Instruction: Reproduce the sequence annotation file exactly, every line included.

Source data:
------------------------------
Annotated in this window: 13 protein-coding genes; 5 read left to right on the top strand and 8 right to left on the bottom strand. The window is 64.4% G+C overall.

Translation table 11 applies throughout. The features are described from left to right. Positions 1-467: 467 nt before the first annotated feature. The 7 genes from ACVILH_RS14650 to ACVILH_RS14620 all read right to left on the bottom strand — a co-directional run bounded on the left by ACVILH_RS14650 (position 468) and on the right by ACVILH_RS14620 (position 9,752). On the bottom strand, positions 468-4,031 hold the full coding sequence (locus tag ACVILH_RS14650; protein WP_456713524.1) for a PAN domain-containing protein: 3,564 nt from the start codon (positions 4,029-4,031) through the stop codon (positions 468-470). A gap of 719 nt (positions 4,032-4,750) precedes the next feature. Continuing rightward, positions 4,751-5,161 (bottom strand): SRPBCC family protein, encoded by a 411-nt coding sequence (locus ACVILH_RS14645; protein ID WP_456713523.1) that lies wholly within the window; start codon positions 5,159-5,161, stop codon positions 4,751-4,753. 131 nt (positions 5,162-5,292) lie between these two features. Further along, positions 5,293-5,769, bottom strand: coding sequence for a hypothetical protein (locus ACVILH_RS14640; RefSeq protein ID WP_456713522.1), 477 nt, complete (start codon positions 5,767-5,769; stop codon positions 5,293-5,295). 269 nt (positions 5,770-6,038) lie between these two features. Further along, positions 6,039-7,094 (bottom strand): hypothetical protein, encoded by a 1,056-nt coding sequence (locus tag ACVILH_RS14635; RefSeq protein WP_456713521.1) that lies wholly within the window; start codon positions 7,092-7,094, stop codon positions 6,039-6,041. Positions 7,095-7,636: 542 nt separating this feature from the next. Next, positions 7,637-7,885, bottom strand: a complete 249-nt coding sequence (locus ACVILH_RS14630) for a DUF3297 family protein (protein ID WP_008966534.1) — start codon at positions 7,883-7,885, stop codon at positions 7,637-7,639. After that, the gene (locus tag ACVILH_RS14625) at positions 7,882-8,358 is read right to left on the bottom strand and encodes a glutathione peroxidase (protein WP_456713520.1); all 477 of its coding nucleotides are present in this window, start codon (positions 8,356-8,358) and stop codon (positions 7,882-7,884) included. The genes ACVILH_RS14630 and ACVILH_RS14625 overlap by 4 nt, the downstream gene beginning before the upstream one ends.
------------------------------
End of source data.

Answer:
Annotated in this window: 13 protein-coding genes; 5 read left to right on the top strand and 8 right to left on the bottom strand. The window is 64.4% G+C overall.

Translation table 11 applies throughout. The features are described from left to right. Positions 1-467: 467 nt before the first annotated feature. The 7 genes from ACVILH_RS14650 to ACVILH_RS14620 all read right to left on the bottom strand — a co-directional run bounded on the left by ACVILH_RS14650 (position 468) and on the right by ACVILH_RS14620 (position 9,752). On the bottom strand, positions 468-4,031 hold the full coding sequence (locus tag ACVILH_RS14650; protein WP_456713524.1) for a PAN domain-containing protein: 3,564 nt from the start codon (positions 4,029-4,031) through the stop codon (positions 468-470). A gap of 719 nt (positions 4,032-4,750) precedes the next feature. Continuing rightward, positions 4,751-5,161 (bottom strand): SRPBCC family protein, encoded by a 411-nt coding sequence (locus ACVILH_RS14645; protein ID WP_456713523.1) that lies wholly within the window; start codon positions 5,159-5,161, stop codon positions 4,751-4,753. 131 nt (positions 5,162-5,292) lie between these two features. Further along, positions 5,293-5,769, bottom strand: coding sequence for a hypothetical protein (locus ACVILH_RS14640; RefSeq protein ID WP_456713522.1), 477 nt, complete (start codon positions 5,767-5,769; stop codon positions 5,293-5,295). 269 nt (positions 5,770-6,038) lie between these two features. Further along, positions 6,039-7,094 (bottom strand): hypothetical protein, encoded by a 1,056-nt coding sequence (locus tag ACVILH_RS14635; RefSeq protein WP_456713521.1) that lies wholly within the window; start codon positions 7,092-7,094, stop codon positions 6,039-6,041. Positions 7,095-7,636: 542 nt separating this feature from the next. Next, positions 7,637-7,885, bottom strand: a complete 249-nt coding sequence (locus ACVILH_RS14630) for a DUF3297 family protein (protein ID WP_008966534.1) — start codon at positions 7,883-7,885, stop codon at positions 7,637-7,639. After that, the gene (locus tag ACVILH_RS14625) at positions 7,882-8,358 is read right to left on the bottom strand and encodes a glutathione peroxidase (protein WP_456713520.1); all 477 of its coding nucleotides are present in this window, start codon (positions 8,356-8,358) and stop codon (positions 7,882-7,884) included. The genes ACVILH_RS14630 and ACVILH_RS14625 overlap by 4 nt, the downstream gene beginning before the upstream one ends.